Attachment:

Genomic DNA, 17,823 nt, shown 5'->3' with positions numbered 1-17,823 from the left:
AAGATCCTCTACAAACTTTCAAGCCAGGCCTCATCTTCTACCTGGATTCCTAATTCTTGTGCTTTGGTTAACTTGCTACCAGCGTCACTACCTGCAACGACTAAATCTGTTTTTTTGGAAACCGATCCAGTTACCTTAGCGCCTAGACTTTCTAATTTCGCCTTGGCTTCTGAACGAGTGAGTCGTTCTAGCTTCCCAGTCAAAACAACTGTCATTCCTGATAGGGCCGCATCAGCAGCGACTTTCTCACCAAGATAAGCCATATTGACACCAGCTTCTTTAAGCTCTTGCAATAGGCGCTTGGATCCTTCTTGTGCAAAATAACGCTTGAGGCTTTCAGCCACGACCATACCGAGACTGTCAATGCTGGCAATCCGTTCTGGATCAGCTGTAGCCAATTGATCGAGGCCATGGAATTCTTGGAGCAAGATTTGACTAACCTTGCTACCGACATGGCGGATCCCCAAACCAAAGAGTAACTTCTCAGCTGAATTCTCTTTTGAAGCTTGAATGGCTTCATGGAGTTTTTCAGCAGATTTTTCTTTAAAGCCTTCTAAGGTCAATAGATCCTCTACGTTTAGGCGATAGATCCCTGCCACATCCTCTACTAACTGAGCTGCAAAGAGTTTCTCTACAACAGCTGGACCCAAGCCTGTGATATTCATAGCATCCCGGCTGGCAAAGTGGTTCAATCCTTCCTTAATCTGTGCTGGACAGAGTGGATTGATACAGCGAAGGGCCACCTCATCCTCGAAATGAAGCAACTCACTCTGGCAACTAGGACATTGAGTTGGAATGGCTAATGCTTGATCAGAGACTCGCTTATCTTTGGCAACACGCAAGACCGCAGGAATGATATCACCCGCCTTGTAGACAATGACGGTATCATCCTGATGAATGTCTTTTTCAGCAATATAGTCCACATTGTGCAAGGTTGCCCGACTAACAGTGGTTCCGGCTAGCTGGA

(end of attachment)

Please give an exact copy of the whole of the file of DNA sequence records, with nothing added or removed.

Genomic DNA, 17,823 nt, shown 5'->3' with positions numbered 1-17,823 from the left:
AAGATCCTCTACAAACTTTCAAGCCAGGCCTCATCTTCTACCTGGATTCCTAATTCTTGTGCTTTGGTTAACTTGCTACCAGCGTCACTACCTGCAACGACTAAATCTGTTTTTTTGGAAACCGATCCAGTTACCTTAGCGCCTAGACTTTCTAATTTCGCCTTGGCTTCTGAACGAGTGAGTCGTTCTAGCTTCCCAGTCAAAACAACTGTCATTCCTGATAGGGCCGCATCAGCAGCGACTTTCTCACCAAGATAAGCCATATTGACACCAGCTTCTTTAAGCTCTTGCAATAGGCGCTTGGATCCTTCTTGTGCAAAATAACGCTTGAGGCTTTCAGCCACGACCATACCGAGACTGTCAATGCTGGCAATCCGTTCTGGATCAGCTGTAGCCAATTGATCGAGGCCATGGAATTCTTGGAGCAAGATTTGACTAACCTTGCTACCGACATGGCGGATCCCCAAACCAAAGAGTAACTTCTCAGCTGAATTCTCTTTTGAAGCTTGAATGGCTTCATGGAGTTTTTCAGCAGATTTTTCTTTAAAGCCTTCTAAGGTCAATAGATCCTCTACGTTTAGGCGATAGATCCCTGCCACATCCTCTACTAACTGAGCTGCAAAGAGTTTCTCTACAACAGCTGGACCCAAGCCTGTGATATTCATAGCATCCCGGCTGGCAAAGTGGTTCAATCCTTCCTTAATCTGTGCTGGACAGAGTGGATTGATACAGCGAAGGGCCACCTCATCCTCGAAATGAAGCAACTCACTCTGGCAACTAGGACATTGAGTTGGAATGGCTAATGCTTGATCAGAGACTCGCTTATCTTTGGCAACACGCAAGACCGCAGGAATGATATCACCCGCCTTGTAGACAATGACGGTATCATCCTGATGAATGTCTTTTTCAGCAATATAGTCCACATTGTGCAAGGTTGCCCGACTAACAGTGGTTCCGGCTAGCTGGA